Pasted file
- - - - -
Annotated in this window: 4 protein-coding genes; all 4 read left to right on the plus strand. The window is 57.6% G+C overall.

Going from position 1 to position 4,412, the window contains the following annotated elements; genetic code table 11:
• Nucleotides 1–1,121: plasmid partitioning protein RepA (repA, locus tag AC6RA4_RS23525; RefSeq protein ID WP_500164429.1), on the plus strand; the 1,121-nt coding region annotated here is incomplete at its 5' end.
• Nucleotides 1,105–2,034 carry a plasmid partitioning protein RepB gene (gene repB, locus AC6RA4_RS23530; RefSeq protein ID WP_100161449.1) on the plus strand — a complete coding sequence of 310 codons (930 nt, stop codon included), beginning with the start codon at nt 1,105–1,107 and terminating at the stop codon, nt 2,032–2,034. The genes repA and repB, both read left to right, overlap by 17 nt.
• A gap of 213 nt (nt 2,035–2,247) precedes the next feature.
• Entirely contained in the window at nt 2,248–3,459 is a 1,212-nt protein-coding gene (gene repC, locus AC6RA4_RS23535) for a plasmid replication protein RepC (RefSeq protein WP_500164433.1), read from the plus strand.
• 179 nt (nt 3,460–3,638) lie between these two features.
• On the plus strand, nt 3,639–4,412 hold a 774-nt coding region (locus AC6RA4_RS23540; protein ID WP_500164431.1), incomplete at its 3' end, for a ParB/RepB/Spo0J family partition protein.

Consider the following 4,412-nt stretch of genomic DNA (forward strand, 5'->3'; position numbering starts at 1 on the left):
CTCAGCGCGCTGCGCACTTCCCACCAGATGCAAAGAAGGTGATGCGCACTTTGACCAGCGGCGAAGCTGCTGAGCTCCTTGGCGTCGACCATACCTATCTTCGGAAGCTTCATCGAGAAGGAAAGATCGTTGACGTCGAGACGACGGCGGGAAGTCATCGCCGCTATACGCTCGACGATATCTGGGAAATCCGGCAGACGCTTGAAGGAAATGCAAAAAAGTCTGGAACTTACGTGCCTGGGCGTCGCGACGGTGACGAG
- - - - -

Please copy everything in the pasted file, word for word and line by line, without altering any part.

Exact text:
Annotated in this window: 4 protein-coding genes; all 4 read left to right on the plus strand. The window is 57.6% G+C overall.

Going from position 1 to position 4,412, the window contains the following annotated elements; genetic code table 11:
• Nucleotides 1–1,121: plasmid partitioning protein RepA (repA, locus tag AC6RA4_RS23525; RefSeq protein ID WP_500164429.1), on the plus strand; the 1,121-nt coding region annotated here is incomplete at its 5' end.
• Nucleotides 1,105–2,034 carry a plasmid partitioning protein RepB gene (gene repB, locus AC6RA4_RS23530; RefSeq protein ID WP_100161449.1) on the plus strand — a complete coding sequence of 310 codons (930 nt, stop codon included), beginning with the start codon at nt 1,105–1,107 and terminating at the stop codon, nt 2,032–2,034. The genes repA and repB, both read left to right, overlap by 17 nt.
• A gap of 213 nt (nt 2,035–2,247) precedes the next feature.
• Entirely contained in the window at nt 2,248–3,459 is a 1,212-nt protein-coding gene (gene repC, locus AC6RA4_RS23535) for a plasmid replication protein RepC (RefSeq protein WP_500164433.1), read from the plus strand.
• 179 nt (nt 3,460–3,638) lie between these two features.
• On the plus strand, nt 3,639–4,412 hold a 774-nt coding region (locus AC6RA4_RS23540; protein ID WP_500164431.1), incomplete at its 3' end, for a ParB/RepB/Spo0J family partition protein.

Consider the following 4,412-nt stretch of genomic DNA (forward strand, 5'->3'; position numbering starts at 1 on the left):
CTCAGCGCGCTGCGCACTTCCCACCAGATGCAAAGAAGGTGATGCGCACTTTGACCAGCGGCGAAGCTGCTGAGCTCCTTGGCGTCGACCATACCTATCTTCGGAAGCTTCATCGAGAAGGAAAGATCGTTGACGTCGAGACGACGGCGGGAAGTCATCGCCGCTATACGCTCGACGATATCTGGGAAATCCGGCAGACGCTTGAAGGAAATGCAAAAAAGTCTGGAACTTACGTGCCTGGGCGTCGCGACGGTGACGAG